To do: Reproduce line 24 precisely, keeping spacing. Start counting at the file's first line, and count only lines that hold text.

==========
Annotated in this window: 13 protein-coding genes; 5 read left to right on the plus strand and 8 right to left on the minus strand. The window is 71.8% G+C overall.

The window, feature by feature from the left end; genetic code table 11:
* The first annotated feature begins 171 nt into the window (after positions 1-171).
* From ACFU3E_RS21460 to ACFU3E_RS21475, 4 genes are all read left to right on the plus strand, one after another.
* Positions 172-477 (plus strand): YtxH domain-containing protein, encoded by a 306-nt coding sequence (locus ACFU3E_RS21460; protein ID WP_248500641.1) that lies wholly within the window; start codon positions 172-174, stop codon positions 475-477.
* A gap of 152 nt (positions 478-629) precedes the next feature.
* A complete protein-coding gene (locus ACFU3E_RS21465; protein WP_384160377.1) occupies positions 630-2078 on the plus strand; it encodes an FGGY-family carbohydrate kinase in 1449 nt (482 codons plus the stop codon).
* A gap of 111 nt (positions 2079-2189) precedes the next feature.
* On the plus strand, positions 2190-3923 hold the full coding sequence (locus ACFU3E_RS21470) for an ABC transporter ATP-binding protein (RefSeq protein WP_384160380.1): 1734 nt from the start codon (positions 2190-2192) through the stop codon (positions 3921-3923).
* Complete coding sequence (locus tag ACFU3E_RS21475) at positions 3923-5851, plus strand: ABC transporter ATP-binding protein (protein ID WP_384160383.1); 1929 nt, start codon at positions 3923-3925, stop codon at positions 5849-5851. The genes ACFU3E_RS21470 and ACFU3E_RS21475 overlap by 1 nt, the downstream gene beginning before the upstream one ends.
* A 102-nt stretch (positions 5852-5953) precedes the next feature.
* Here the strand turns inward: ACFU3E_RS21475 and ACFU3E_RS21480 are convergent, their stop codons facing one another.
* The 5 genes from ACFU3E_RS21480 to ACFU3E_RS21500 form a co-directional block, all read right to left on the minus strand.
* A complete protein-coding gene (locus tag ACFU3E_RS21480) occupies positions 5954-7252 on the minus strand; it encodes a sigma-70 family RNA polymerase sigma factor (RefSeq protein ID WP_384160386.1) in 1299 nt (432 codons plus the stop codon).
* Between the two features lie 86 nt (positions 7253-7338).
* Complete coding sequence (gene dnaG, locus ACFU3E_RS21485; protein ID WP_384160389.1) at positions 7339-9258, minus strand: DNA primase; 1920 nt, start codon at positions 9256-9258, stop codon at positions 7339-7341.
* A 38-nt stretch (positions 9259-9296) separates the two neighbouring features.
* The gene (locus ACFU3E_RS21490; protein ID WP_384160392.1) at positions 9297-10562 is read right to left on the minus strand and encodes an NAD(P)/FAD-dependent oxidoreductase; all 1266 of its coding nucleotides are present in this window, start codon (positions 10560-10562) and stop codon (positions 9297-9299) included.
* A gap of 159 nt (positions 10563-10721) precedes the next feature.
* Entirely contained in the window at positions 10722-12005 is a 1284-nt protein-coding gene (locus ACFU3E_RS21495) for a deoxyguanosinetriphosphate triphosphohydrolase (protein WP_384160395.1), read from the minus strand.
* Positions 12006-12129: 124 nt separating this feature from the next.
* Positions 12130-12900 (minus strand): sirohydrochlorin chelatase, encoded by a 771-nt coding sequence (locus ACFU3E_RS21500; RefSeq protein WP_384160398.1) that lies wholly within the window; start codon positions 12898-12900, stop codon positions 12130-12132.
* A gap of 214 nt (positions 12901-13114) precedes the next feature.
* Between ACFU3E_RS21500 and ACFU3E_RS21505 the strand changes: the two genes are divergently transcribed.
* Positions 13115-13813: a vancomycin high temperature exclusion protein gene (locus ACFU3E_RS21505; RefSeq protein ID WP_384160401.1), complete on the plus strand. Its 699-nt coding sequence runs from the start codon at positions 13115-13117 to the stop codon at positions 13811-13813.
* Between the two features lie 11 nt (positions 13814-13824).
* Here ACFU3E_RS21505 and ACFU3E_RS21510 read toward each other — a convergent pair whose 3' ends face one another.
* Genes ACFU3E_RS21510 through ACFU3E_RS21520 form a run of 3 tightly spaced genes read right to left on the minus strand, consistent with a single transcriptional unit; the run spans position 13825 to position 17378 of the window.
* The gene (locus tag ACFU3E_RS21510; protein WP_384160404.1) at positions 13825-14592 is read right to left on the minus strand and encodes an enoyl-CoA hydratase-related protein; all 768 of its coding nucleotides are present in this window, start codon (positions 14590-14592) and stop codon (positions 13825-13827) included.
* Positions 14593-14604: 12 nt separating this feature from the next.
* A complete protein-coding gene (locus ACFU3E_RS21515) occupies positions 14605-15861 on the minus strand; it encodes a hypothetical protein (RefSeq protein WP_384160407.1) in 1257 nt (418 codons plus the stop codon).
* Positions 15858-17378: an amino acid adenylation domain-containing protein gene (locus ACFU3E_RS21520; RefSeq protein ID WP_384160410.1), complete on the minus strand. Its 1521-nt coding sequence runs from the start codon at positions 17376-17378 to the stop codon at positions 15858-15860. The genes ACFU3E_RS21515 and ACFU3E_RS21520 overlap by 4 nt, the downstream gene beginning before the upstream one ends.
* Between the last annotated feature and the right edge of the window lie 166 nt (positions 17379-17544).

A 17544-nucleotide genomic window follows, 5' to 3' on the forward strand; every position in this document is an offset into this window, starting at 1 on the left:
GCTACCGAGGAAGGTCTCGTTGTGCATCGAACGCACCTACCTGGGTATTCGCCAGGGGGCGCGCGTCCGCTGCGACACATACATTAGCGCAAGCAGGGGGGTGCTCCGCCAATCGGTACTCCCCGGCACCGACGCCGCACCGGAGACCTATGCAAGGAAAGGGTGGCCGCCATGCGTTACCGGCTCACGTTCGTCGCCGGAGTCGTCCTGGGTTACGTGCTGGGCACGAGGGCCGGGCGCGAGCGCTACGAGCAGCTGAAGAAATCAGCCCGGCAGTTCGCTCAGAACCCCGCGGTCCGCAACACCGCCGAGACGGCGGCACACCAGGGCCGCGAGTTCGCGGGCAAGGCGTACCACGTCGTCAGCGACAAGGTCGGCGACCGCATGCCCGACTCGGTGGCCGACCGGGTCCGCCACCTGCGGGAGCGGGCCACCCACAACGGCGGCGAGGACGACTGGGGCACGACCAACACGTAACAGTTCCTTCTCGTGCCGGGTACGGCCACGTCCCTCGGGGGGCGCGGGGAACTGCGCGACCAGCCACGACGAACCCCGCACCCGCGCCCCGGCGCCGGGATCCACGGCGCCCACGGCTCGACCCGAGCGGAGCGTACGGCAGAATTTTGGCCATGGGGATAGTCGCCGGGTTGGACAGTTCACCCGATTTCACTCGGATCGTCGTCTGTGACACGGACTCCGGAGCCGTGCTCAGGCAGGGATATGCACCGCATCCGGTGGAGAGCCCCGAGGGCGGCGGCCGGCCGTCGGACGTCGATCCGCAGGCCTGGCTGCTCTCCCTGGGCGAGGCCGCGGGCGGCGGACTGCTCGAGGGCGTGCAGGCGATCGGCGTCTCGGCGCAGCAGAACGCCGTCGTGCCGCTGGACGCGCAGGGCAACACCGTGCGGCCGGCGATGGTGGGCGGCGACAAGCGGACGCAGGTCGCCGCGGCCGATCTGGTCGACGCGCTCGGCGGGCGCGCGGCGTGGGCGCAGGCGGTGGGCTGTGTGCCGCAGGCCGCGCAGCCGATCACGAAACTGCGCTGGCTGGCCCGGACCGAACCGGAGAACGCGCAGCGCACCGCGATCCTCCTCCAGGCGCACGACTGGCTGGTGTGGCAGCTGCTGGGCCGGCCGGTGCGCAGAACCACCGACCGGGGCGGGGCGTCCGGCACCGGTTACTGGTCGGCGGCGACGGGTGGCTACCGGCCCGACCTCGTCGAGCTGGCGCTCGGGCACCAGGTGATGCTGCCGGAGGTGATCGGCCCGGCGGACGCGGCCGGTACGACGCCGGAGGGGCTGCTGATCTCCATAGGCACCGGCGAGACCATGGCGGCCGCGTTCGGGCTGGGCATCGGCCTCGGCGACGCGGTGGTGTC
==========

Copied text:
* Between ACFU3E_RS21500 and ACFU3E_RS21505 the strand changes: the two genes are divergently transcribed.